Self-harm is an intimate act. Recovery, too, is a highly personal journey in many ways. But is healing from self-harm possible on your own?
Life after a panic attack or anxiety attack, no matter how intense, doesn't have to be miserable. Here's a look at the lingering effects of these experiences and how you can regain control.
When I was diagnosed with bipolar disorder, one of my biggest work confidence fears was that I would never achieve my career goals. I had graduated from college exactly two years before, and although I had excelled academically, I had a very difficult time finding and keeping work in the post-graduate world: I struggled to stay on task and complete projects by the deadline, and I could not make it through a single team meeting without fidgeting.
I recently learned of the term "quarantine fatigue" and it helped me understand more about what I've been experiencing. Quarantine fatigue can be different for everyone but the effects are real. Read on to learn about my quartine fatigue experience and what I am doing to combat the symptoms.
It's been crucial for me to learn how to help others in eating disorder recovery without derailing my own since I both mentor young women with eating disorders and am vocal about my own healing from anorexia. I often find myself on the receiving end of phone calls, text messages, and coffee dates which tend to start with the conversation opener, "I don't know who else I can trust to share this with, but I have an issue with food and body image. Can we talk about it?"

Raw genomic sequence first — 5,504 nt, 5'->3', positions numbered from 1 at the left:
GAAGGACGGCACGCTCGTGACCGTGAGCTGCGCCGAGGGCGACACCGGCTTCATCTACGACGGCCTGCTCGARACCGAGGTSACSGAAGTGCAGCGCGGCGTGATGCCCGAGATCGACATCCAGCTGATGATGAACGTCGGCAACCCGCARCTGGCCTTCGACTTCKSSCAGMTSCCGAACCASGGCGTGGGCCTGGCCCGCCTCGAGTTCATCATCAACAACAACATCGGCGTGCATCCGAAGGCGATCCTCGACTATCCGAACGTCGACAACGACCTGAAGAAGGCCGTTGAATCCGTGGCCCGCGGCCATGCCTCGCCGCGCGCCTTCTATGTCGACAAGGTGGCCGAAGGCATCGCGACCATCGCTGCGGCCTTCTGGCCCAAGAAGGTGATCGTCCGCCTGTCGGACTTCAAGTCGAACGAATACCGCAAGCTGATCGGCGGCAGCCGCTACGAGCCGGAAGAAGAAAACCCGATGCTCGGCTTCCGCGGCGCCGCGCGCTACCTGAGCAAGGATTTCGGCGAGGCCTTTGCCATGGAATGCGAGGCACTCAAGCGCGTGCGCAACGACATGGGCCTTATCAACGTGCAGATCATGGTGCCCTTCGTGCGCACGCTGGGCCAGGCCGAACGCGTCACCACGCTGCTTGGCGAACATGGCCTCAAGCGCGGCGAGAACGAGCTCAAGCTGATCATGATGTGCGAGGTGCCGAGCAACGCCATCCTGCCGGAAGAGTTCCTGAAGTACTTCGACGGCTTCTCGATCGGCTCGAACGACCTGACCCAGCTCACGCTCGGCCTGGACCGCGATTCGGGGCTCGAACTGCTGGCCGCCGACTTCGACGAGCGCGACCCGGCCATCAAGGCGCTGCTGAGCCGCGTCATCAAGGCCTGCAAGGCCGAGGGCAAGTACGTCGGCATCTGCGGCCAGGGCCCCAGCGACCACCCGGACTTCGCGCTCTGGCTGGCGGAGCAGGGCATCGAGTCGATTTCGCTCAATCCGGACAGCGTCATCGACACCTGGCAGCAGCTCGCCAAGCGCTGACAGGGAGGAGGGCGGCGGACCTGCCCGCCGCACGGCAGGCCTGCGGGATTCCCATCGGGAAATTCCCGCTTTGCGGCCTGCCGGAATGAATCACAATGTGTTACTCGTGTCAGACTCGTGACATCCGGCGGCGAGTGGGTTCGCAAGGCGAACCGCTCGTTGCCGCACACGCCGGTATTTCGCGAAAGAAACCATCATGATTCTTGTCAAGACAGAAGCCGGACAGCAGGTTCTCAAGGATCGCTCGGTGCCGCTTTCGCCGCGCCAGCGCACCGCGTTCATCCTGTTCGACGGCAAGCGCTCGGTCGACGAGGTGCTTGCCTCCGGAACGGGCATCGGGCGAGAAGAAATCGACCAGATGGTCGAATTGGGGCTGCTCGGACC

The concept of “digital self-harm” is something that has recently entered the discourse surrounding mental health. It is a new enough concept that I feel that the majority of mental health advocates may not understand what this type of self-harm entails, and even those that do may be getting, what I argue, is a needlessly limited application of what the term could mean. In this post, then, I want to go into exactly what digital self-harm is (as is currently defined), my problems with that current definition, and its applications for those with anxiety.
Dating a sexual assault victim takes patience and empathy. Here are some tips for dating someone who was victimized by a sexual assault.
These first 25 years of my life have been defined by shame; but, for a long time, I thought what I was feeling was guilt, which is a very different emotion. Guilt is a signal from our minds and bodies telling us that something we've done does not line up with our internal moral code. It is focused on our actions, and it can be used to help us grow and become people who act in accordance with our standards. Shame, on the other hand, is a totally different beast.
Life is tough at the moment. Every day that passes by seems to be filled with anxiety after anxiety, and there is no clear end in sight. COVID-19 has thrown all our lives into disarray, and coping with mental health issues is harder than ever. Being stuck at home is undoubtedly difficult for everyone. Human connection is an essential part of life, and being unable to connect with friends and family members because of the coronavirus is taking a toll on all of us. But for people with serious mental illnesses such as posttraumatic stress disorder (PTSD), social isolation can present unique challenges.
Managing anxiety when you have coronavirus is not easy. When you have generalized anxiety disorder and panic disorder like I do, you are constantly catastrophizing every situation. One of the worst-case scenarios in this pandemic was, in fact, contracting coronavirus (COVID-19). Well, guess what, I have anxiety, and I got coronavirus. Aside from anxiety, I am young, healthy, and without any known coronavirus risk factors living that single girl life in Chicago (i.e., living in pure isolation). Here is my ongoing journey of managing my anxiety while having coronavirus.